Peaches for Father Francis by Joanne Harris
Do you remember watching the movie Chocolat with Juliette Binoche, Judi Dench, and Johnny Depp or reading the book by Joanne Harris? It’s been more than ten years, but I still remember how much I enjoyed it. I apparently missed the next book set in the French village of Lansquenet, Blackberry Wine, but I eagerly picked up Joanne Harris’ newest book, Peaches for Father Francis.
Vianne, Roux, and her daughters are living on a houseboat in Paris and Vianne still makes chocolates. One day, Vianne gets a letter from an old friend in Lansquenet who has died, and she and the girls travel back to Lansquenet, to find the village much changed. Muslim immigrants have moved to town, and there is some discord between the Catholic and Muslim communities. Father Francis Reynaud, the priest who tried to make Vianne leave town years ago when she opened a chocolate shop during Lent, is now suspected of setting fire to a school for Muslim girls and a younger, more modern priest is temporarily taking over his duties. Vianne uncovers some dark secrets within both communities, and Father Francis is stunned to learn that she has become his friend. Vianne again tries to work her magic with chocolate and reunite the community, while also worrying about Roux, left behind in Paris. Charming and eccentric, as well as suspenseful, I will remember this book for a long time.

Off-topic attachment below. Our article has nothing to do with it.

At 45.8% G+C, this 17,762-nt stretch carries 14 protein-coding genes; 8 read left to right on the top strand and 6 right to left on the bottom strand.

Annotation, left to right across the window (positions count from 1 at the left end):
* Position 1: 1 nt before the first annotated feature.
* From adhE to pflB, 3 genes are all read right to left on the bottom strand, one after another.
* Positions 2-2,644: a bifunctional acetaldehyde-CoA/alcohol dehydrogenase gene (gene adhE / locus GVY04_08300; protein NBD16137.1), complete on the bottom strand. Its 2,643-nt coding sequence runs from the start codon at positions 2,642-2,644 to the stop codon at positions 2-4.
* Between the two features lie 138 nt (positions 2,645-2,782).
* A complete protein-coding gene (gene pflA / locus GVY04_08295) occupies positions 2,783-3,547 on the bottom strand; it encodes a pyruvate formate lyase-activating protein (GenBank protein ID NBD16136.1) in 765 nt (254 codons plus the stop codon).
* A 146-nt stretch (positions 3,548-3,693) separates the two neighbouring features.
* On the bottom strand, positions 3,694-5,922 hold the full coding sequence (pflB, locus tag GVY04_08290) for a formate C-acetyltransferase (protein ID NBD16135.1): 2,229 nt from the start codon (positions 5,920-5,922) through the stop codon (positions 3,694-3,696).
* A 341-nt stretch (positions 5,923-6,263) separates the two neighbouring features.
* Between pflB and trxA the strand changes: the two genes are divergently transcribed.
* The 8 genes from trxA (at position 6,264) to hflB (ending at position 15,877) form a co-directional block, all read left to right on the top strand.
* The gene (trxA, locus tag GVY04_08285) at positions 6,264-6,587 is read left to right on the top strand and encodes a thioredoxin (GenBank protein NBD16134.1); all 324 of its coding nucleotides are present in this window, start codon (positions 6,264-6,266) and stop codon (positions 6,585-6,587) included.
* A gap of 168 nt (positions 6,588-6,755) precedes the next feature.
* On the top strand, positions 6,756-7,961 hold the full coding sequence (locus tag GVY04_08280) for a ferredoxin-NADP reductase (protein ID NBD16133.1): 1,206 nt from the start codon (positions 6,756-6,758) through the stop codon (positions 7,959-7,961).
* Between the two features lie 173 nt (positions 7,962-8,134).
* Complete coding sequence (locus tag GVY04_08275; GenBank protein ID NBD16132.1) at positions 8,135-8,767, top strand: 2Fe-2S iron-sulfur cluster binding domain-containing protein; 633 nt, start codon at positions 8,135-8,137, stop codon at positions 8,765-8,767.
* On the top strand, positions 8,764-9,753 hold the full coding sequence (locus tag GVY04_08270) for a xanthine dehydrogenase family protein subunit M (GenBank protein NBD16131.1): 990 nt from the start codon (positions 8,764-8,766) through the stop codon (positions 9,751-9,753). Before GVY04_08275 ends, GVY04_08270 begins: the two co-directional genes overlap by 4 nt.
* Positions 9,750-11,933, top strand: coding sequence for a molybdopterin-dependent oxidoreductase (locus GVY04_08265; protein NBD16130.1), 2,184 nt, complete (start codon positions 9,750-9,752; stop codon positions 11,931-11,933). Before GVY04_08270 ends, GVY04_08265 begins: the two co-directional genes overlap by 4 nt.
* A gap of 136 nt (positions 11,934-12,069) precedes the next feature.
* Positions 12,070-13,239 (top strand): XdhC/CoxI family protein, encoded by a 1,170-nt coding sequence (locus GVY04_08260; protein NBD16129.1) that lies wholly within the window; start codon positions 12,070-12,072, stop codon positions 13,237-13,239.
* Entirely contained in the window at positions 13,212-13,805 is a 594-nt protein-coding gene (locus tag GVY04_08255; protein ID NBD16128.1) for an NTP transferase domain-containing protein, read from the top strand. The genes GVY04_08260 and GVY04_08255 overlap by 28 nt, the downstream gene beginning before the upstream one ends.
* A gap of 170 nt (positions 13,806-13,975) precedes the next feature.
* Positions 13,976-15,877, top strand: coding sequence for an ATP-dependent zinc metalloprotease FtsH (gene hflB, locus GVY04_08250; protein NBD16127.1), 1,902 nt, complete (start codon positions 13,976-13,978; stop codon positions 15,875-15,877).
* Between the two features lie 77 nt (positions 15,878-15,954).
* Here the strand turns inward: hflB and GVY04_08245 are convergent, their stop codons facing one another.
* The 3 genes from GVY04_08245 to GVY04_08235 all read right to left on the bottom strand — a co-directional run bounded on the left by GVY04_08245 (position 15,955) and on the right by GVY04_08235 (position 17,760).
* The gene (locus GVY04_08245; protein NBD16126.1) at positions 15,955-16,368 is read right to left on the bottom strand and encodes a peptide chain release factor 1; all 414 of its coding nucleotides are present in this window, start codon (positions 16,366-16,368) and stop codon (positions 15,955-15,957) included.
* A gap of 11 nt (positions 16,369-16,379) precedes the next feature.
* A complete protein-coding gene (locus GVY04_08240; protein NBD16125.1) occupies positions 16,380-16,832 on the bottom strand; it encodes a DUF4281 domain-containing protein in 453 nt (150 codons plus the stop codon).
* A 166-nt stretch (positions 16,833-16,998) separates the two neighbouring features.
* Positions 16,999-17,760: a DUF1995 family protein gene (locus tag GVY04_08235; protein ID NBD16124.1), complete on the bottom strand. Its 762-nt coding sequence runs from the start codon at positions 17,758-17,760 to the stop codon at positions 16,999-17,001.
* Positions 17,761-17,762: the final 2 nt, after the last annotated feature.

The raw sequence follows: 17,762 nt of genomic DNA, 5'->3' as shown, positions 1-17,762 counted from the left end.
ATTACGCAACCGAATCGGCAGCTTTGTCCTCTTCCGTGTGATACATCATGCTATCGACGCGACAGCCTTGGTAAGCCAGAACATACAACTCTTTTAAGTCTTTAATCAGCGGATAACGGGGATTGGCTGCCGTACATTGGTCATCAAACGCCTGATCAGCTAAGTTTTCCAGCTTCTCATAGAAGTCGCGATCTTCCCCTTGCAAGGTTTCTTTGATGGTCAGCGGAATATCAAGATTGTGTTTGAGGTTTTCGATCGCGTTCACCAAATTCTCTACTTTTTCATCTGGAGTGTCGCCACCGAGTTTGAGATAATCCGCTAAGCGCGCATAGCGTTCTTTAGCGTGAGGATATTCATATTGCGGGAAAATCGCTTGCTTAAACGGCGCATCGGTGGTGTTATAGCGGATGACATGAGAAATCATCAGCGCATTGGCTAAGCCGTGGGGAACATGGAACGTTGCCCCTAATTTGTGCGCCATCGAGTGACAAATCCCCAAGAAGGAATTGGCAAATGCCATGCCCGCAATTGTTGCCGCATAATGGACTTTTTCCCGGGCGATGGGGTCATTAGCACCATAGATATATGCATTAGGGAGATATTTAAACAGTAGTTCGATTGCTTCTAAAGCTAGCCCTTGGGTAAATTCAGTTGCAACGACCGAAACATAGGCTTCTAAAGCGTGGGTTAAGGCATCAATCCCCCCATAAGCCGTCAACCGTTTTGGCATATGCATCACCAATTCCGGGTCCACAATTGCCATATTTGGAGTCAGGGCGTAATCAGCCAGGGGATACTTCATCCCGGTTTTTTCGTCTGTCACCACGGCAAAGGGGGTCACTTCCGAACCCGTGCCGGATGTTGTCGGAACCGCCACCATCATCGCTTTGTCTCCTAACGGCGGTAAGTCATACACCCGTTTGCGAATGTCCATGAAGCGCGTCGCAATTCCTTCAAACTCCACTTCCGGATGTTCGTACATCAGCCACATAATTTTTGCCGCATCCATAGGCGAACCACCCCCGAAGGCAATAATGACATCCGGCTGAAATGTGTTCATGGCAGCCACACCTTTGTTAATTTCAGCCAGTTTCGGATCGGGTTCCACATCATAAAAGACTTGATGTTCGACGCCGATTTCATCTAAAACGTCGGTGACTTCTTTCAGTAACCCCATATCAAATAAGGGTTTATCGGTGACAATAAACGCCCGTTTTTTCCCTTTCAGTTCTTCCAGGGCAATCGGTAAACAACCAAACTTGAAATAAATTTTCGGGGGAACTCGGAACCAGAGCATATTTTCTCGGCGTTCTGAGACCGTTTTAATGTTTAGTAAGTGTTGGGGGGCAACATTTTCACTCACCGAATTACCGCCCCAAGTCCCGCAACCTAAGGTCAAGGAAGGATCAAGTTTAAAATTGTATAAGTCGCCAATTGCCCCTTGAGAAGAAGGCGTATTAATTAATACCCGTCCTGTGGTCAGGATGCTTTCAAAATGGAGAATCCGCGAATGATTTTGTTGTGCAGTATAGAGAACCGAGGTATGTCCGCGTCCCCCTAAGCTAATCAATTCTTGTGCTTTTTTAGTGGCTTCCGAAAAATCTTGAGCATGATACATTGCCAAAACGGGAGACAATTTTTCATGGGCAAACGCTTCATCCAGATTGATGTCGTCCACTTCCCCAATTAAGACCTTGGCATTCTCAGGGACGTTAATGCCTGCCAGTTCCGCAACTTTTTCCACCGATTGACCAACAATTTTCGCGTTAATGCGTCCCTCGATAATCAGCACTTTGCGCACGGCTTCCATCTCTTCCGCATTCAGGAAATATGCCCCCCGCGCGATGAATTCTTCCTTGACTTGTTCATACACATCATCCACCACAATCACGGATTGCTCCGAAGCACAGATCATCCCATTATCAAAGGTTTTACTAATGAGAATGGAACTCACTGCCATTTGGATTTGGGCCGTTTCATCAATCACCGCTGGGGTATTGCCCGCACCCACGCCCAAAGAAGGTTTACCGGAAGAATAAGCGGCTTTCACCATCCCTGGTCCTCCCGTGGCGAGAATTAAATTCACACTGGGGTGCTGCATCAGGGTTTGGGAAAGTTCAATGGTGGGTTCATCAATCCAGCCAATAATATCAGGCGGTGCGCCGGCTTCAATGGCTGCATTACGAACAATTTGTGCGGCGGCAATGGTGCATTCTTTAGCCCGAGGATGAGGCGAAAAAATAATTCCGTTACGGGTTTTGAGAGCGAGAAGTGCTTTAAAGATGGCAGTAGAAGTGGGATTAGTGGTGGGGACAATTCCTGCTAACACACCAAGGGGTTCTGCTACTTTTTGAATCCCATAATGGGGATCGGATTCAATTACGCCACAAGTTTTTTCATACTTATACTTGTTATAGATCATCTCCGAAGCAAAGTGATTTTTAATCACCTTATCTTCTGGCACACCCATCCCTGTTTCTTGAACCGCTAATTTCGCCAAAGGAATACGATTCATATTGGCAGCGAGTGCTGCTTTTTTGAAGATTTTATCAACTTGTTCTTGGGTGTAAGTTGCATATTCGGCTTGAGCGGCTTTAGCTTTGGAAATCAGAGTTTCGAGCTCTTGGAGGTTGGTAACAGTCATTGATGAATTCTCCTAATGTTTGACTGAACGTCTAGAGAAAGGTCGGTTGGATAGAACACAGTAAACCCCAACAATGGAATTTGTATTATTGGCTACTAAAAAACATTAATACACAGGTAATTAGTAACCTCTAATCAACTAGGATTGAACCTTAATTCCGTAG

Flight Behavior by Barbara Kingsolver
Monarch butterflies amaze the Turnbow family and members of their church when they completely cover the hillside behind their sheep farm. The monarchs’ usual winter resting place in Mexico was flooded, and they migrated to Tennessee where it might get too cold for them to survive, and where Bear Turnbow wants to log the hillside to pay bills. Unhappy Dellarobia, married to Bear’s son Cub, was the first to spot them, and it changes her life, especially when scientists come to study the butterflies. Dellarobia and Cub married young, and have little in common besides their two young children. Kingsolver is really good at dialogue and description, noted in a Christmas shopping trip the couple make to the dollar store and scenes in their mega church. The author is a little preachy on the topic of global warming, but Dellarobia, her son Preston, and the reader become fascinated by the butterflies and really care about their continued survival. This book could only have been written by the author of Prodigal Summer and Animal, Vegetable, Miracle.